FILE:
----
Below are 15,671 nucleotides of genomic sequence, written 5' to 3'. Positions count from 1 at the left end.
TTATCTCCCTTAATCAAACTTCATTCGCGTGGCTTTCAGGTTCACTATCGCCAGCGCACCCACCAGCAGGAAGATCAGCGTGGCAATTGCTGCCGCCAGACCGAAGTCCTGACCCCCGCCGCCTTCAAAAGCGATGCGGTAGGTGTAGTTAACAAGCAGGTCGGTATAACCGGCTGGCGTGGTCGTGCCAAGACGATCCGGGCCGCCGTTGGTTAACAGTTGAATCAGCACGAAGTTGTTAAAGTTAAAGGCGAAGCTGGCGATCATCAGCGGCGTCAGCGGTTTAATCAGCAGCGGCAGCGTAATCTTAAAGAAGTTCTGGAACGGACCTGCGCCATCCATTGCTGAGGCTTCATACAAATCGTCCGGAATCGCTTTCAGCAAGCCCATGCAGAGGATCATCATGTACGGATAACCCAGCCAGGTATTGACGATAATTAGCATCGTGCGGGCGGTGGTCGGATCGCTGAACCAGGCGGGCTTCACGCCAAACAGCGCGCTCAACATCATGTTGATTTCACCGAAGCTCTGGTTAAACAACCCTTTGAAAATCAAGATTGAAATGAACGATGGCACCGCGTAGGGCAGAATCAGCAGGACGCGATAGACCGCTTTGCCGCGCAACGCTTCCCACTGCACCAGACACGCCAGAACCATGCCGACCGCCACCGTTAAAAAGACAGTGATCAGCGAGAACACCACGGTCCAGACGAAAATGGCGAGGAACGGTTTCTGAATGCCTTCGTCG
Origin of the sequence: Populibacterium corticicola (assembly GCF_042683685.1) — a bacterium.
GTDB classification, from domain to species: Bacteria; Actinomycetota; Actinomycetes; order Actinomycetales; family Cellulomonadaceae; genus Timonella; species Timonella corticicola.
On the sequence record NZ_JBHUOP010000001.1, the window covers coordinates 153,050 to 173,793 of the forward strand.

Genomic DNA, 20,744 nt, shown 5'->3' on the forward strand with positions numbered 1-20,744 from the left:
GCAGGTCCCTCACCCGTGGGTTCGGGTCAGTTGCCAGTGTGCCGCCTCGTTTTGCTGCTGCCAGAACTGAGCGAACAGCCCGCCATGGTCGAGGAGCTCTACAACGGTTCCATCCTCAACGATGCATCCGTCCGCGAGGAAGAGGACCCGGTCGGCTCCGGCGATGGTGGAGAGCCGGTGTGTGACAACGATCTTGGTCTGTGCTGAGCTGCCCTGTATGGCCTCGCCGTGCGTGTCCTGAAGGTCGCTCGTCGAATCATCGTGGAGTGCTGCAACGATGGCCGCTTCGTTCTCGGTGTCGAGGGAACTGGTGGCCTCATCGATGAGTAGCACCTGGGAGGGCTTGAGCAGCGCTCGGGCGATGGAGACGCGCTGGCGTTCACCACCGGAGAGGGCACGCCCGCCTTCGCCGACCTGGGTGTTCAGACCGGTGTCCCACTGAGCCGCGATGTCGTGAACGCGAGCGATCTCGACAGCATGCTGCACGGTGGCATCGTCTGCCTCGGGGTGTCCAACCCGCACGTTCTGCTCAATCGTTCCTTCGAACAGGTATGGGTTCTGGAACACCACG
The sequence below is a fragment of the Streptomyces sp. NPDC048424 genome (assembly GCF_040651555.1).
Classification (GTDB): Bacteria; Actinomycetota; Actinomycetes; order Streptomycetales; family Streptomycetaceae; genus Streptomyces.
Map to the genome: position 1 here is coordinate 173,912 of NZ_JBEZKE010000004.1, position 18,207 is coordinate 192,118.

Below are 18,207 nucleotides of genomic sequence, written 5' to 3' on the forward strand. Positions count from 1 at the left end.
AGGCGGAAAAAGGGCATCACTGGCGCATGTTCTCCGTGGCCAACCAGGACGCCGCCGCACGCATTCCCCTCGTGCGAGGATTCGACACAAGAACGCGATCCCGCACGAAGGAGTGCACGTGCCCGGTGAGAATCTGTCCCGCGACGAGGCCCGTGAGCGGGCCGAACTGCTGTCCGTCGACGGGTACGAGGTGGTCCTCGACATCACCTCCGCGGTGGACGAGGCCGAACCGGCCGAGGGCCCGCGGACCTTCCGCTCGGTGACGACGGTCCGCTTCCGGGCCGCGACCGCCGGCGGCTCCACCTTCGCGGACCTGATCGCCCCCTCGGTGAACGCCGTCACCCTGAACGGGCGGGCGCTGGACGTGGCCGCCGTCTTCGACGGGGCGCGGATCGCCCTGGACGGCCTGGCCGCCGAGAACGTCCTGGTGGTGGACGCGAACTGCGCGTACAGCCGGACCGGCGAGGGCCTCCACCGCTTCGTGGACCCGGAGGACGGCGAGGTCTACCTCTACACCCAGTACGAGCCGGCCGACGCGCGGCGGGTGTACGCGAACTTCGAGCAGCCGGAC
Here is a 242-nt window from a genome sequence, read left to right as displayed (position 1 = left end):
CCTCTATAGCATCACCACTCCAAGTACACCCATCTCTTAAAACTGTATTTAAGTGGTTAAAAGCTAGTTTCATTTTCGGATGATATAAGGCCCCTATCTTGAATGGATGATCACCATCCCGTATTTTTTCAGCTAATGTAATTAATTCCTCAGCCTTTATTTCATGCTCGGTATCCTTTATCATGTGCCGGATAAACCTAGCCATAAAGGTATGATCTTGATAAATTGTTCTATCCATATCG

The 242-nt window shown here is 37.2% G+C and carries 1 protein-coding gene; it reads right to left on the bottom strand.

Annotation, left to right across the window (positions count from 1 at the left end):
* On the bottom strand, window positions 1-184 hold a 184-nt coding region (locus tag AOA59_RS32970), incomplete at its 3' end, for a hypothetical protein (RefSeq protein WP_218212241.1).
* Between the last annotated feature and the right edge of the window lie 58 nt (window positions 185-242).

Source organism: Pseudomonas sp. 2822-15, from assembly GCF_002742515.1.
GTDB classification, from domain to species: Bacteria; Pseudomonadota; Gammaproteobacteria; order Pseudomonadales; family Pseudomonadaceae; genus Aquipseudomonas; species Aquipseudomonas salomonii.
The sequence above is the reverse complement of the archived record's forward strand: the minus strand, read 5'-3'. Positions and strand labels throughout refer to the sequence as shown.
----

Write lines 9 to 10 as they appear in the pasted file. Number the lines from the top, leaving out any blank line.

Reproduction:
Classification (GTDB): Bacteria; Actinomycetota; Actinomycetes; order Streptomycetales; family Streptomycetaceae; genus Streptomyces.
Map to the genome: position 1 here is coordinate 173,912 of NZ_JBEZKE010000004.1, position 18,207 is coordinate 192,118.